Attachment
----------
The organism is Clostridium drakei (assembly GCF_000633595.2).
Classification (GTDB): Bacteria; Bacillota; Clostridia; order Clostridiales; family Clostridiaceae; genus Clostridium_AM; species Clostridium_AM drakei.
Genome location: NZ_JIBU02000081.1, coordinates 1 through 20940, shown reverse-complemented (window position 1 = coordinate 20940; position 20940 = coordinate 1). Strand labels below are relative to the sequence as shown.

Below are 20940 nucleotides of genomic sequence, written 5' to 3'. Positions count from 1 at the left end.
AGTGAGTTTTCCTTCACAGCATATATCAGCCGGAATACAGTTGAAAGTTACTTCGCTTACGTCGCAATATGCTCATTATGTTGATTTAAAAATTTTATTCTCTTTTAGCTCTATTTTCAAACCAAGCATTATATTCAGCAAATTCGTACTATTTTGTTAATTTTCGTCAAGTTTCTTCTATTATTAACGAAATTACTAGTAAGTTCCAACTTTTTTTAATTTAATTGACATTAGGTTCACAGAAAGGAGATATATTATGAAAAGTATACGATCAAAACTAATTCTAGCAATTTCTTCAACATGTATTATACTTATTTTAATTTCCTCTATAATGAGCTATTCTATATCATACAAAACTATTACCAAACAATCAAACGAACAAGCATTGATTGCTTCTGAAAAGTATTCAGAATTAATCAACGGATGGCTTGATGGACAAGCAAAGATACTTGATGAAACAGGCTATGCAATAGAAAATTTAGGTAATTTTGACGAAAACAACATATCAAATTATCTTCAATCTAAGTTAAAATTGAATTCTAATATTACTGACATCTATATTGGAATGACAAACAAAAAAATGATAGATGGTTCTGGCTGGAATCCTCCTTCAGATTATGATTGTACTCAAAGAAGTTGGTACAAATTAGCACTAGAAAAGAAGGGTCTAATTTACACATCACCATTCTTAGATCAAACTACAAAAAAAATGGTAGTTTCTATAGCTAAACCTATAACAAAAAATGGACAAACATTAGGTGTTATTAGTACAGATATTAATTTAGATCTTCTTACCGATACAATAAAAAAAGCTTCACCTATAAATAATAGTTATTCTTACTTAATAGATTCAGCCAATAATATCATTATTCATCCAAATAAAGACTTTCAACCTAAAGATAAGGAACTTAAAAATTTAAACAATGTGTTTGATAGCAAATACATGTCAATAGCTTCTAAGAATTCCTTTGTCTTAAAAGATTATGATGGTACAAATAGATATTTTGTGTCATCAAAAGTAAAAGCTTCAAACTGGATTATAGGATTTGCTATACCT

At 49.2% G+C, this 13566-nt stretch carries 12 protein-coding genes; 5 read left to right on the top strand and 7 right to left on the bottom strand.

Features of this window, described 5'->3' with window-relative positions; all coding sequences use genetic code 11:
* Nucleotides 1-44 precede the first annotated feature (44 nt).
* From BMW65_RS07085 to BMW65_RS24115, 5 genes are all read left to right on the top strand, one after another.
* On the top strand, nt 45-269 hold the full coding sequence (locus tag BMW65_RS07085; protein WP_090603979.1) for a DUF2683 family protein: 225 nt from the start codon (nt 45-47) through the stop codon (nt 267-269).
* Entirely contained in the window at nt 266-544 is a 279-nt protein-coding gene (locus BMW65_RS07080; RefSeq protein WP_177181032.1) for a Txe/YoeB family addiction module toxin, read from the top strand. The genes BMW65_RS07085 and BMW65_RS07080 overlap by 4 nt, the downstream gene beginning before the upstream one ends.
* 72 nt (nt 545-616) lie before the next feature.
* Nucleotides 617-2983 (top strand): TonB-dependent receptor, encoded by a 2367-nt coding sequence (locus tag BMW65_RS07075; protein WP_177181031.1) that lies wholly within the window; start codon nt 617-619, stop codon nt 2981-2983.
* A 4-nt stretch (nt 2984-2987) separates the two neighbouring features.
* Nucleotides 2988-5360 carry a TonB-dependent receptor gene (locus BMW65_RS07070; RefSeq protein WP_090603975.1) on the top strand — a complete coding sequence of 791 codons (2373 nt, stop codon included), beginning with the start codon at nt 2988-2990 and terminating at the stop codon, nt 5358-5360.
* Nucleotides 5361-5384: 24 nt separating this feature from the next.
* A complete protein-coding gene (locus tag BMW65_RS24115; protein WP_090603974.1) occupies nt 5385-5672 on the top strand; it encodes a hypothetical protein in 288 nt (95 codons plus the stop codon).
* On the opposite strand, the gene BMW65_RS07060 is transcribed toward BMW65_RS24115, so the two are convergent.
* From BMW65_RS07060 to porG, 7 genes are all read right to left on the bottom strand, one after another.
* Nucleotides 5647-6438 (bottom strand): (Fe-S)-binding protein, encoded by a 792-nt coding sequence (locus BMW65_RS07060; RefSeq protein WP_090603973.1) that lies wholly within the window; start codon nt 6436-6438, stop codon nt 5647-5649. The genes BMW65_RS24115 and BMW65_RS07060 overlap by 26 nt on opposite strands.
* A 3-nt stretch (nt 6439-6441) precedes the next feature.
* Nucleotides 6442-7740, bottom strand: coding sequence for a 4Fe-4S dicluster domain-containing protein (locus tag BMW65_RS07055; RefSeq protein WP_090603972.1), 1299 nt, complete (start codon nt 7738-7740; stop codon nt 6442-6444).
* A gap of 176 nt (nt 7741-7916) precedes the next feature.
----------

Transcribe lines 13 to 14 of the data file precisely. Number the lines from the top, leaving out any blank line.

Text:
* Nucleotides 617-2983 (top strand): TonB-dependent receptor, encoded by a 2367-nt coding sequence (locus tag BMW65_RS07075; protein WP_177181031.1) that lies wholly within the window; start codon nt 617-619, stop codon nt 2981-2983.
* A 4-nt stretch (nt 2984-2987) separates the two neighbouring features.